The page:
At any given time 20-25% of women have yeast in their vagina, but no symptoms. Over a 1-year period of time 70% of women will have yeast at some point. This doesn’t mean they have an infection, rather that yeast is often normally present in the vagina.
Most researchers and vaginitis experts (such as myself) believe a symptomatic yeast infection occurs when this yeast that is normally part of the vaginal ecosystem overgrows, essentially going from passenger to pathogen.
There are many factors associated with yeast infections, but I was recently asked about marijuana.
The literature tells us that smoking marijuana is associated with oral yeast infections, although the mechanism has not yet been fully elucidated. It may affect oral bacteria, local defense mechanisms, or be a co-factor/lifestyle factor.
A PubMed search resulted in one article for marijuana and vaginal yeast infections, Beigi et al from 2004 in the Green Journal (Obstetrics and Gynecology). Sharon Hillier is an author on the paper, so it is a well done publication and from a team that knows the vaginal milieu better than anyone.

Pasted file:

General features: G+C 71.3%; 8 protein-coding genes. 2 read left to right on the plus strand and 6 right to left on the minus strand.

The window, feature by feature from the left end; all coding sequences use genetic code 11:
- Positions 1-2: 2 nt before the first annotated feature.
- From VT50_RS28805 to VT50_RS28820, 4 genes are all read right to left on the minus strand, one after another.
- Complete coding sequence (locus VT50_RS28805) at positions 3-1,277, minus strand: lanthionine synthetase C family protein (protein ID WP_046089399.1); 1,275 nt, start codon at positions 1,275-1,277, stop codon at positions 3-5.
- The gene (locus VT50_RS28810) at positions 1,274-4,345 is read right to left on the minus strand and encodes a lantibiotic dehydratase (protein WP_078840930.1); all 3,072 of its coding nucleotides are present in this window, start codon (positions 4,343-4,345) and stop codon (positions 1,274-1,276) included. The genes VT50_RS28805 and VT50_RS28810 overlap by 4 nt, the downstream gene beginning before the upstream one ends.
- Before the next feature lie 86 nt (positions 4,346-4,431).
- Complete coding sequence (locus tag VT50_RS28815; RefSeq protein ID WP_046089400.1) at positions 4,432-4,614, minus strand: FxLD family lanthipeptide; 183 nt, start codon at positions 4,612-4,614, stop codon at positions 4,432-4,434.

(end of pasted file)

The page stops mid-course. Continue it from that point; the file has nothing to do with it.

What this article tells us is that marijuana use in the past 4 months is an independent risk factor for vaginal colonization with yeast. It increases the odds of having a positive yeast culture (not an infection, a positive culture) by 30%.
So what does this mean?
Smoking marijuana increases your risk of carrying yeast in your vagina, although the mechanism has yet to be elucidated. And so, if you are one of the 5% of women with chronic yeast infections there are probably many potential contributing factors. However, if you smoke marijuana, that might be one of those factors.
I’ll admit, one study does not the greatest evidence based medicine make. On the other hand, given the association with oral yeast infections as well, it’s probably worth giving up marijuana while you are trying to get a handle on your infections.